Seborrhoeic keratosis (SK) are benign lesions that arise from the epidermis of the skin. They are extremely common in older people and sometimes referred to as seborrhoeic warts, senile warts, basal cell papilloma and senile keratosis.
The biggest problem with SK is their appearance and the feel of the skin lesions, as they can sometimes be itchy and become irritated and inflamed.
Seborrhoeic keratosis is sometimes confused with melanoma or vice versa, especially when very darkly pigmented.
Who gets seborrhoeic keratosis?
SK occur in the middle-aged and elderly with increasing prevalence. They can rarely be solitary, but there are usually multiple.
There is a genetic predisposition, and they occur equally in men and women. Sunlight may play a role, but it can be found in areas not exposed to the sun.
What does SK look like?
Although they vary in appearance, the below are indications of seborrhoeic keratosis:
- Well-demarcated lesions and appear as if they are ‘stuck on’ the skin.
- They range in colour from white to dark brown and almost black.
- They can be flat and barely palpable and stay that way or become raised, rough, irregular or pedunculated over time.
- SK occur in all areas, i.e. the face, scalp, trunk and legs; however, they do not generally appear on the palms and soles.
- Sometimes, SK can be accidentally scratched off.
Due to their variable colour, shape and irregularity, they can sometimes be mistaken for melanoma. In addition, verruca vulgaris (viral warts) are also very similar in appearance to seborrhoeic keratosis.
Are there different variants of seborrhoeic keratosis?
There are several SK variants, including:
- Solar lentigo: Also known as an old-age spot, they are harmless patches of darkened skin.
- Dermatosis papulosa nigra: Tiny moles on the face and neck.
- Stucco keratoses: Papules found on the lower extremities that are grey, white or yellow in colour.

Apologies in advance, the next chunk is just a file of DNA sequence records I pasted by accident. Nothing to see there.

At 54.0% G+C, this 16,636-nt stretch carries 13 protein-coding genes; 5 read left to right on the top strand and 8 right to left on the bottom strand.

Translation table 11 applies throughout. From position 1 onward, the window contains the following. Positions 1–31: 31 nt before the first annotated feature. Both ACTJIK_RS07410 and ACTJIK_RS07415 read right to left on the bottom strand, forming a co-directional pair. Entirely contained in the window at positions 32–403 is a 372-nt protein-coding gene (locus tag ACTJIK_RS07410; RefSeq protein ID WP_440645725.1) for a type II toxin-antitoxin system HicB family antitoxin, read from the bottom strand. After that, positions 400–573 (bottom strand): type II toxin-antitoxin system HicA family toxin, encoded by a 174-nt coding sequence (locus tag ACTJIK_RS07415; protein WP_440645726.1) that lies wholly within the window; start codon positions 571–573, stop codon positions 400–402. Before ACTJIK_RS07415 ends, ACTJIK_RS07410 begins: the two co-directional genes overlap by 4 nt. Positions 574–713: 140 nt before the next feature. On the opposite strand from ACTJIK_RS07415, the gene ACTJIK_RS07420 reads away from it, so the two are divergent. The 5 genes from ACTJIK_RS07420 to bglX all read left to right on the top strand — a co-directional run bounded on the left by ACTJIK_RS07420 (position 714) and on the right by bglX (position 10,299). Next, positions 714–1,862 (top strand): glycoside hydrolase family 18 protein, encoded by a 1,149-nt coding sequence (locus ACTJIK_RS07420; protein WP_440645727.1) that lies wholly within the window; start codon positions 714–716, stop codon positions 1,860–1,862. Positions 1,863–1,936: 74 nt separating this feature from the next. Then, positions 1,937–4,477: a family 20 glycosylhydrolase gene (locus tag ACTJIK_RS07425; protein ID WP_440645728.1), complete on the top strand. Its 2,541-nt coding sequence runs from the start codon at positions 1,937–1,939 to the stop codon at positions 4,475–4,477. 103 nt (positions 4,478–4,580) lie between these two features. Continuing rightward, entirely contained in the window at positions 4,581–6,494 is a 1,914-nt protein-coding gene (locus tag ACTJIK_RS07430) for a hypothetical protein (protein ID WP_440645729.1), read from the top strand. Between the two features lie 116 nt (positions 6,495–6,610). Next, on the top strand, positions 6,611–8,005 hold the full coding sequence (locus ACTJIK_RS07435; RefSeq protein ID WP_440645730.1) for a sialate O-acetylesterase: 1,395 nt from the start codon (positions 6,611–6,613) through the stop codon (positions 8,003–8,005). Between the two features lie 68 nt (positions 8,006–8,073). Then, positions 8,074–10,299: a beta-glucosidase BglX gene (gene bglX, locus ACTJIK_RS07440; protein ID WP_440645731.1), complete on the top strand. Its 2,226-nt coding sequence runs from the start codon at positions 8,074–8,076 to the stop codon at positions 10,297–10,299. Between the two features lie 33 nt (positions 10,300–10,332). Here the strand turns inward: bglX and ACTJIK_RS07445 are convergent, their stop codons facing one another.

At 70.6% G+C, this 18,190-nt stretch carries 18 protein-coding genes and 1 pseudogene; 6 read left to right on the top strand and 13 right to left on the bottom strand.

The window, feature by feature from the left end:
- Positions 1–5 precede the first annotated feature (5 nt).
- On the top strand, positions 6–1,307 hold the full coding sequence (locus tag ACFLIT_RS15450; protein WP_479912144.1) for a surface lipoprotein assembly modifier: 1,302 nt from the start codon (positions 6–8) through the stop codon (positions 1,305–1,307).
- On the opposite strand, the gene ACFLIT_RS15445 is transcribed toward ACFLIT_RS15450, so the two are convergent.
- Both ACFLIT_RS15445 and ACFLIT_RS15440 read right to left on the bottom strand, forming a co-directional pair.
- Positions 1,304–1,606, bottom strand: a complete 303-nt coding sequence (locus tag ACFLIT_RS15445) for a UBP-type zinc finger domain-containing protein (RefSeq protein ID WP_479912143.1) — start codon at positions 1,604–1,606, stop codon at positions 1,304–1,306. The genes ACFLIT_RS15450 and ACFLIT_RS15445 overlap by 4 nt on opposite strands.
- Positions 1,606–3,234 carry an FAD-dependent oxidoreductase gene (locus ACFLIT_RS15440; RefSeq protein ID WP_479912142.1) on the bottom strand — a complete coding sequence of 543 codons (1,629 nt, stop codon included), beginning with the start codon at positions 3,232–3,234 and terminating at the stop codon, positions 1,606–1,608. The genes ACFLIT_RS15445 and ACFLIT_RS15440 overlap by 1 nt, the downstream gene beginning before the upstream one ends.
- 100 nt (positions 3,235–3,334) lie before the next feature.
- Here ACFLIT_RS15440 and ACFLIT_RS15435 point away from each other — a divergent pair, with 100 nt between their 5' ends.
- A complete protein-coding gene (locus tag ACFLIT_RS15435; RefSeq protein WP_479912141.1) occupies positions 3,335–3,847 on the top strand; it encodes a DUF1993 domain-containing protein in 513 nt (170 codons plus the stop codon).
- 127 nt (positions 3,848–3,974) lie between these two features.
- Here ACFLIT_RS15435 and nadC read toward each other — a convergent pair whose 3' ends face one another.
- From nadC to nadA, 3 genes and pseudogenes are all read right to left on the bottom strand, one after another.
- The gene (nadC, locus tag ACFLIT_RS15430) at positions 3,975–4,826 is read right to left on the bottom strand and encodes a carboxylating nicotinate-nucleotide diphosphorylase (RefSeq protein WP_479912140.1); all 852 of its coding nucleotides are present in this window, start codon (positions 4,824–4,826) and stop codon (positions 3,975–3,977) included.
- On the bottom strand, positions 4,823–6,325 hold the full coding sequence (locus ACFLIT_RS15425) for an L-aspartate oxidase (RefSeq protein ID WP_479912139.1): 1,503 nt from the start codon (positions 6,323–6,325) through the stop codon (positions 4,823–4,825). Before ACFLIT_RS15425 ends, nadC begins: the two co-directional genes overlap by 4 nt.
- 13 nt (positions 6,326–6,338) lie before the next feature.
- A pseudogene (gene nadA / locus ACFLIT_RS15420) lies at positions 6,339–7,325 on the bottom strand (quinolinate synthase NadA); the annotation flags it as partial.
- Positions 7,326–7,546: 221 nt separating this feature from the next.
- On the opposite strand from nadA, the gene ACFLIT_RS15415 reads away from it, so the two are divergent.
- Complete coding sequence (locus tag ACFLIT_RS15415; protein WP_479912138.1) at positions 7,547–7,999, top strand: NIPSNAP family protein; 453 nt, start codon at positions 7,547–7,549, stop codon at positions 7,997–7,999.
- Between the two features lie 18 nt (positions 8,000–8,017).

- Inverted follicular keratosis: Commonly found on the face and sun-exposed areas of elderly patients, typically on the upper eyelid.
- Large cell acanthoma: A slightly scaly, tan macule on sun-damaged skin.
- Lichenoid keratosis: Usually a small, solitary, inflamed macule or thin pigmented plaque.
Can seborrhoeic keratosis become cancerous?
SK are benign lesions, but rarely they can be found in association with skin cancers. We call this a collision lesion, i.e. where two separate lesions occur in the same area of skin.
How do you treat SK?
The treatment of seborrhoeic keratosis is unnecessary but can be done for cosmetic reasons or if the SK has become itchy, irritated and inflamed, or atypical in appearance. In the latter case, your doctor will want to rule out skin cancer.
What are the treatment options for SK?
Seborrhoeic keratoses can be removed if you are unhappy with their appearance or if they have become irritated.
- Cryotherapy (liquid nitrogen) where appropriate and where there is a low risk of causing scarring and hypopigmentation.
- Cauterisation of smaller lesions with a local anaesthetic.
- Curette and cautery of larger lesions.
It is sometimes necessary to send a lesion for histology to exclude any co-existing cancerous lesions.
Seborrhoeic keratosis can remain flat and barely visible throughout life, or they may become raised, rough and irregular. Unfortunately, it is not possible to predict which ones will grow and which will remain barely visible.